- The healthcare industry has boarded the train to value-based reimbursement. But recent roadblocks have provider organizations pumping the brakes with the shift away from fee-for-service, explained industry experts Doral Jacobsen, MBA, FACMPE, MGMA Consultant, and Michael Abrams, Co-Founder and Managing Partner at Numerof & Associates.
“Over the course of 2017, the policy uncertainty issuing from Washington left many healthcare administrators paralyzed about what to do next,” Abrams recently told RevCycleIntelligence.com. “In particular, the cancellation of several mandatory bundled pricing programs in favor of voluntary versions raised questions about the future of value-based care, just as many administrators were beginning to accept value-based care as inevitable.”
As a result, ‘slowly’ has been the operative word for the value-based reimbursement transition, he added.
Policy uncertainty and healthcare reform modifications have provider organizations slowing swapping out traditional fee-for-service for value-based reimbursement, according to Numerof’s most recent State of Population Health survey.
“Data from over 400 healthcare executives across the country indicate that the sector is moving towards value, but tentatively,” Abrams said. “Responsibility for population health is being consolidated into a single position (instead of being a diffuse responsibility), sometimes with staff to support the effort. But in terms of results, most delivery organizations receive ten percent or less of total revenues through value-based programs or contracts, and this did not increase meaningfully in 2017 over the prior year.”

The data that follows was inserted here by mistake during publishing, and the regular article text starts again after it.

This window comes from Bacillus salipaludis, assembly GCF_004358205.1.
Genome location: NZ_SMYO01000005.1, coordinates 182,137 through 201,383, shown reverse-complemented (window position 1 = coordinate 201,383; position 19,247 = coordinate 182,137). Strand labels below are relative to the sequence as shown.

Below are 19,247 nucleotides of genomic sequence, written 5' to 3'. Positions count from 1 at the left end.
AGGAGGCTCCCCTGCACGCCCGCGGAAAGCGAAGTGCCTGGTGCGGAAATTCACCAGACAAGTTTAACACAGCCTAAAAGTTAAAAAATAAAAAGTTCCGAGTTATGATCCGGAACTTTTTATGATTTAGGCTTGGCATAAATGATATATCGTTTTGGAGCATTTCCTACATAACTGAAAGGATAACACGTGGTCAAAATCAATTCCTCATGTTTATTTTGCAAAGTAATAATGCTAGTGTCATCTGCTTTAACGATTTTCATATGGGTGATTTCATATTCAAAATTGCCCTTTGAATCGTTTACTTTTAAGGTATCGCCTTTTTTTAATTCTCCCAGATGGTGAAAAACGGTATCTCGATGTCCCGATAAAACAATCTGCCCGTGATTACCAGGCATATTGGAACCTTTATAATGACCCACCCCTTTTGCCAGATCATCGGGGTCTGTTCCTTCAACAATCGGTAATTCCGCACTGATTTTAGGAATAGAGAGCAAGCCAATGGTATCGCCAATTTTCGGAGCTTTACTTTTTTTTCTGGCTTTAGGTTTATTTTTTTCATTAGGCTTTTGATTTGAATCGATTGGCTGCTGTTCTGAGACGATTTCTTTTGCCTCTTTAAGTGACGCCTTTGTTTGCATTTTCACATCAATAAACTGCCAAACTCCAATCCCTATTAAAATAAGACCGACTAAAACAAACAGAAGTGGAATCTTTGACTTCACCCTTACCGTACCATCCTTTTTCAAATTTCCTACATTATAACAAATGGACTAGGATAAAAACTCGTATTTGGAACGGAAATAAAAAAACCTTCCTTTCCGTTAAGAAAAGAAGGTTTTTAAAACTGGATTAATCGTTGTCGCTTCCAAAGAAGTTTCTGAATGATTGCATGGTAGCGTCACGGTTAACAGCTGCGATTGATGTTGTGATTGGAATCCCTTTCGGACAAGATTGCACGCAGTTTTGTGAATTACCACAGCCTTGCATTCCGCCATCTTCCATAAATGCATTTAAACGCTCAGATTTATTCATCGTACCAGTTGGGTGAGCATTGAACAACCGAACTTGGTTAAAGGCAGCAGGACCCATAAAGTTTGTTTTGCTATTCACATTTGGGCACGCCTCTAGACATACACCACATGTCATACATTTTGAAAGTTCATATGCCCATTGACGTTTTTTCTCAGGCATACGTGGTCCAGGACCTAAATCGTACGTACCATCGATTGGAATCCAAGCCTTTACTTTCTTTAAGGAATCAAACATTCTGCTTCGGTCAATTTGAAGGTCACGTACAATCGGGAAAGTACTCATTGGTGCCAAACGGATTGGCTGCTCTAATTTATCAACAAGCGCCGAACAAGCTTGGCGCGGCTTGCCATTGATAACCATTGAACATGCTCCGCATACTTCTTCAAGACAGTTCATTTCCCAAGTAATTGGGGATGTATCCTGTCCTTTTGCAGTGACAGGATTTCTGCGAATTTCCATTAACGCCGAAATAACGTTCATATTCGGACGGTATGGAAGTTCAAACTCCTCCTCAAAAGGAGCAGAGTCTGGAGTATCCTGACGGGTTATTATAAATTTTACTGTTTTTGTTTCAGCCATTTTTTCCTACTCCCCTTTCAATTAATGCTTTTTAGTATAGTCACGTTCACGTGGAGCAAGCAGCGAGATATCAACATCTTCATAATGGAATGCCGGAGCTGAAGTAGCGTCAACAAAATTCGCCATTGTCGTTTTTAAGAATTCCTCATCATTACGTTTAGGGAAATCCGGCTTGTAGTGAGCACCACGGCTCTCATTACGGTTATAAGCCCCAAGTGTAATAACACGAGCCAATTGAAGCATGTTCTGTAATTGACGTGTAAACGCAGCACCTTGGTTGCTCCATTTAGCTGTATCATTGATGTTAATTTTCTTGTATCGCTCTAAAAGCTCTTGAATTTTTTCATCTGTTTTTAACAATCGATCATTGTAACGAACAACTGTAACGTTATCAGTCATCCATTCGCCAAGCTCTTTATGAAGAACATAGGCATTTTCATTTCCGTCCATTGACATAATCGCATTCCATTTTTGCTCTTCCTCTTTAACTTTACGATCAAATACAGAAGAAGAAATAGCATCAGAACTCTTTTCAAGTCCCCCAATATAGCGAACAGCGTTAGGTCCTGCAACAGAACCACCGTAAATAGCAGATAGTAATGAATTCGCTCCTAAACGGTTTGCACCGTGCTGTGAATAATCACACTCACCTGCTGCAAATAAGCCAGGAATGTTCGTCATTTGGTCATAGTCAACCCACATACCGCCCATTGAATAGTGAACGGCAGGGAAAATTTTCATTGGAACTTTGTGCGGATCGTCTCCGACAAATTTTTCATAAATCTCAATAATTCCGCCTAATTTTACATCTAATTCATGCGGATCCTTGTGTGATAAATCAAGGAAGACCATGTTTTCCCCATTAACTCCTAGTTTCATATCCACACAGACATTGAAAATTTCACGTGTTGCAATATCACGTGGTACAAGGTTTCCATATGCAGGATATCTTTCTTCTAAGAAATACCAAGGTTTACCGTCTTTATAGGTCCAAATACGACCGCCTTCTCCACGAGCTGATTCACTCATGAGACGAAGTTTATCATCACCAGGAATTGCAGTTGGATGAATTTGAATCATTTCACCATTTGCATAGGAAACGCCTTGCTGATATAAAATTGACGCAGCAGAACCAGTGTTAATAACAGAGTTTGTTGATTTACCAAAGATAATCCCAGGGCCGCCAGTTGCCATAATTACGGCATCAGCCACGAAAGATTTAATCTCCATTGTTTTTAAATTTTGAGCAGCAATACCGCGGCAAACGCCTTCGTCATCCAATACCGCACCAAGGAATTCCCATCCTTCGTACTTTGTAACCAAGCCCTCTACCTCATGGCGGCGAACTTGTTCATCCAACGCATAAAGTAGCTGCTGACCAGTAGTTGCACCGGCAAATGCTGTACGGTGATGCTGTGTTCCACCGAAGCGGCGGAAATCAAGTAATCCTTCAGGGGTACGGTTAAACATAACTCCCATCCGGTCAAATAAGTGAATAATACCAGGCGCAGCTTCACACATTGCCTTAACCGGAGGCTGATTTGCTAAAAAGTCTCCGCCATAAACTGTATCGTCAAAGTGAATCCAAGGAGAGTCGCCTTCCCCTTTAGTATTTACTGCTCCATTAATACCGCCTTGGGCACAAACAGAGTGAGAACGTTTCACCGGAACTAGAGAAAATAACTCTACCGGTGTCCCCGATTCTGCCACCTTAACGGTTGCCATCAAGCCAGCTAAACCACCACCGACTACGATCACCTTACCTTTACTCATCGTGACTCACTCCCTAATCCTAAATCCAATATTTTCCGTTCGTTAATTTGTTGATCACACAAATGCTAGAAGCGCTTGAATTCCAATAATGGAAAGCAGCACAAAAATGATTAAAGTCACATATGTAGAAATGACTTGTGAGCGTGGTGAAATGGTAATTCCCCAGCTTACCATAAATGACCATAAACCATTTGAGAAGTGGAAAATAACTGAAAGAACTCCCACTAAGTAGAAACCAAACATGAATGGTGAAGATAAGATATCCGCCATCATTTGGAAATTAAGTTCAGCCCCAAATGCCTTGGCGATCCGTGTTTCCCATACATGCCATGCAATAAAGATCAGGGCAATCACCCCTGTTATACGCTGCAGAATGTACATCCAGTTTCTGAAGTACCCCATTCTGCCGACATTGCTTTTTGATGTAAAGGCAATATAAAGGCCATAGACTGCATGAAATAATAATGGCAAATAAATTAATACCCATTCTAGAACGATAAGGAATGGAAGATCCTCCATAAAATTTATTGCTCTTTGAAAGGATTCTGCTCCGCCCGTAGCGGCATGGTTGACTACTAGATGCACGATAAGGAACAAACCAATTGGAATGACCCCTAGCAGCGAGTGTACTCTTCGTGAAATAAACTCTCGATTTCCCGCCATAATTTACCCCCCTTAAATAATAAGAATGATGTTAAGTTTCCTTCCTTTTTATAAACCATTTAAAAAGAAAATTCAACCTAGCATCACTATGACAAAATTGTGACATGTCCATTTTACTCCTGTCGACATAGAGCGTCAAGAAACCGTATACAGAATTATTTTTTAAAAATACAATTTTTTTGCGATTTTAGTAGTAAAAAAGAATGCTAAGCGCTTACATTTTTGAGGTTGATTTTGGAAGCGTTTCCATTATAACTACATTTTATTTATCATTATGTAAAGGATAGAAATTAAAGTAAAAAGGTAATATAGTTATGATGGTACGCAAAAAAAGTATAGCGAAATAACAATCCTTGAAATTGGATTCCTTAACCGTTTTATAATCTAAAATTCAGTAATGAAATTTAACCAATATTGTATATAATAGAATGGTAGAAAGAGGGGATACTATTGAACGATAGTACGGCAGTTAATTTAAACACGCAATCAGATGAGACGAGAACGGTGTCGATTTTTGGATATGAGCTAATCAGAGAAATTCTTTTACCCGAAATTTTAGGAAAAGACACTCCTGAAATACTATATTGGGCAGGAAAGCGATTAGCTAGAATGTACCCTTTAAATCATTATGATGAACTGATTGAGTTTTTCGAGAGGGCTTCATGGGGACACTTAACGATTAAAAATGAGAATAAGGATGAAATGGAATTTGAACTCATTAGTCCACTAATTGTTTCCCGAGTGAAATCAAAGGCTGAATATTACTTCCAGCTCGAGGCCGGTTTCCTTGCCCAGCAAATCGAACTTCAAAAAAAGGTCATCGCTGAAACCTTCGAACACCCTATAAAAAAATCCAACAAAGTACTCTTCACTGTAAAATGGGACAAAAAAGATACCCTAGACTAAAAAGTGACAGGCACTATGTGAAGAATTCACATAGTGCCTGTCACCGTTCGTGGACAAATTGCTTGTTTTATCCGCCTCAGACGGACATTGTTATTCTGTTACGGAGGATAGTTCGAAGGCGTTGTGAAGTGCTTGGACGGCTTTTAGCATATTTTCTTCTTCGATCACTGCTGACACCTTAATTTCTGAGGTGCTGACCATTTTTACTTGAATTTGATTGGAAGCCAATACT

While the efforts to implement value-based reimbursement are slow-moving, policy uncertainty and healthcare payment reform changes should not deter providers from embracing value-based payments in 2018, Jacobsen stated.
“Even though there have been efforts to ‘pump the brakes,’ many initiatives are still on course and it is just a matter of identifying what works and what doesn’t,” she explained. “Both the developing and testing of innovation models is time-consuming and the ‘starts and stops’ are part of how we determine the right recipe for viable models. The focus should continue to be on the cost and quality and how that focus impacts outcomes. There is no indication that these efforts will stop but it is evident that finessing these models will continue to be necessary.”
In addition, provider organizations may feel more uncomfortable transitioning to value-based models because policy uncertainty may have peaked in 2017, especially with a new HHS Secretary taking the lead in early 2018, Abrams added.
“The confirmation of Alex Azar may mark a change in course,” he elaborated. “Azar has left the door open to a return to mandatory requirements. More broadly, he’s committed to having Medicare pay for outcomes. That implies continued movement towards reimbursement mechanisms that factor cost and quality into the mix, but how that translates into future policy remains to be seen.”
With industry experts urging provider organizations to push forward with the value-based reimbursement transition, what should healthcare stakeholders expect in 2018?
Jacobsen says more alternative payment models that span the entire care continuum.
“The sheer volume of models to consider will increase,” she said. “We are seeing more models focused on outcomes driven by early interventions born in ambulatory settings. We will see models for episodes of care that are not focused on the ‘inpatient’ setting but ones centered on managing chronic conditions executed by ambulatory care teams. We will likely see more models that center on connecting the dots between cross-functional care team such as integrating behavioral health with primary care.”
Developing alternative payment models that include a broader range of services beyond just the hospital setting is a top priority for CMS in 2018. For example, the federal agency recently announced the Bundled Payments for Care Improvement (BPCI) Advanced model. The newest Medicare bundled payment model expands on the original BPCI initiative by including three care episodes that will trigger the bundled payment in both the inpatient and outpatient setting.
In July 2017, CMS also expressed interested in creating a value-based reimbursement structure for patients with behavioral health conditions, such as substance abuse disorders, mental disorders in the presence of co-occurring conditions, and Alzheimer’s disease and related dementias.